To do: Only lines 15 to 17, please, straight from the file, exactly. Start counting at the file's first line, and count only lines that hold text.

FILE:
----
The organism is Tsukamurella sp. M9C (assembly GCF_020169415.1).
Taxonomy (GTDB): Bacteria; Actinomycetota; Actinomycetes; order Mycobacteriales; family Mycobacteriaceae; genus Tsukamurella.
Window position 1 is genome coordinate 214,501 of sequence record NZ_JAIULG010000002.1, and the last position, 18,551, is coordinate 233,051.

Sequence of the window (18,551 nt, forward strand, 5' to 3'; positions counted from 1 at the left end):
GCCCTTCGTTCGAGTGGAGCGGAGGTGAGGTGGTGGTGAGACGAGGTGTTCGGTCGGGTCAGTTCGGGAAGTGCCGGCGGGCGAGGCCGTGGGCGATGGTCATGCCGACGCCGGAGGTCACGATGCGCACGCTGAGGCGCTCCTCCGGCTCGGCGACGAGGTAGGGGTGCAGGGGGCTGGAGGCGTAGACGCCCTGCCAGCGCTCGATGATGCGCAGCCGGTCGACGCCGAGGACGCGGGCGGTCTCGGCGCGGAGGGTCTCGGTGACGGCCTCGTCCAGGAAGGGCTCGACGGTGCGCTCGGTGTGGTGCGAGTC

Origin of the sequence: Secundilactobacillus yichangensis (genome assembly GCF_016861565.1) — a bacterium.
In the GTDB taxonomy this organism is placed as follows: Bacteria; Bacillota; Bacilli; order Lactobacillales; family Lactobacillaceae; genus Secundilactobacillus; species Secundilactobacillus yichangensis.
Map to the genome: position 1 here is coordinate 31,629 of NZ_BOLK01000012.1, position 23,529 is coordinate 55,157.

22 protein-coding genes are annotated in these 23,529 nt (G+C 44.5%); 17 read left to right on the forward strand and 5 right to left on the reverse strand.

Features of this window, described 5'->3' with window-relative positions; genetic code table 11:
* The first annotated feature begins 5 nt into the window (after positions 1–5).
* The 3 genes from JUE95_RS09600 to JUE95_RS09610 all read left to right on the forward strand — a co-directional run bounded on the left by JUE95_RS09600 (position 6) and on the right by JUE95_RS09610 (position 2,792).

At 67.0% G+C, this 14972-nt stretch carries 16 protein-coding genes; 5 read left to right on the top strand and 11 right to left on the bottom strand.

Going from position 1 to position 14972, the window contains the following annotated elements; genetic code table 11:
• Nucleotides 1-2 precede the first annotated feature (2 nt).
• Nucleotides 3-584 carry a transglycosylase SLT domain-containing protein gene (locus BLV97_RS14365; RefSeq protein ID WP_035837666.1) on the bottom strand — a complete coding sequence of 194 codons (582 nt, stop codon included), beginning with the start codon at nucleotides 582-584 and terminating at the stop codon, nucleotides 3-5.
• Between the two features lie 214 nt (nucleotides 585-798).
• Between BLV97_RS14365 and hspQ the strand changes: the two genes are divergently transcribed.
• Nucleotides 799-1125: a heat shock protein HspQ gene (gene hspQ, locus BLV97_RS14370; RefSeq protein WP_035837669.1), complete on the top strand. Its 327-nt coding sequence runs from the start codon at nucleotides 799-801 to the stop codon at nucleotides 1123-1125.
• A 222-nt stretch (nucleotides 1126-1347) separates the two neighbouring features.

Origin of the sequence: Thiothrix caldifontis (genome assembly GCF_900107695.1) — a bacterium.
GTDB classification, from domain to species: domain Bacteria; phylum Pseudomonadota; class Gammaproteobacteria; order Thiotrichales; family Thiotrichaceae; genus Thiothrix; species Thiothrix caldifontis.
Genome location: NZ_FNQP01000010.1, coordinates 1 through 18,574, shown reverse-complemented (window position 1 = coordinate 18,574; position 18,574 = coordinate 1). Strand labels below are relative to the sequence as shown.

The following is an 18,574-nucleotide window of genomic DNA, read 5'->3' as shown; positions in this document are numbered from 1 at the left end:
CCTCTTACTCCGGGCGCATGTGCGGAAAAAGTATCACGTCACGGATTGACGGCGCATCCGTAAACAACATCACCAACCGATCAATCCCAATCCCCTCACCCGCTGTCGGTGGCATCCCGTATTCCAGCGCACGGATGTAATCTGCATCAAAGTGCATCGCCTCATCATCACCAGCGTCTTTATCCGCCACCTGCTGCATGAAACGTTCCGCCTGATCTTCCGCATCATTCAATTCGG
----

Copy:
• Nucleotides 1-2 precede the first annotated feature (2 nt).
• Nucleotides 3-584 carry a transglycosylase SLT domain-containing protein gene (locus BLV97_RS14365; RefSeq protein ID WP_035837666.1) on the bottom strand — a complete coding sequence of 194 codons (582 nt, stop codon included), beginning with the start codon at nucleotides 582-584 and terminating at the stop codon, nucleotides 3-5.
• Between the two features lie 214 nt (nucleotides 585-798).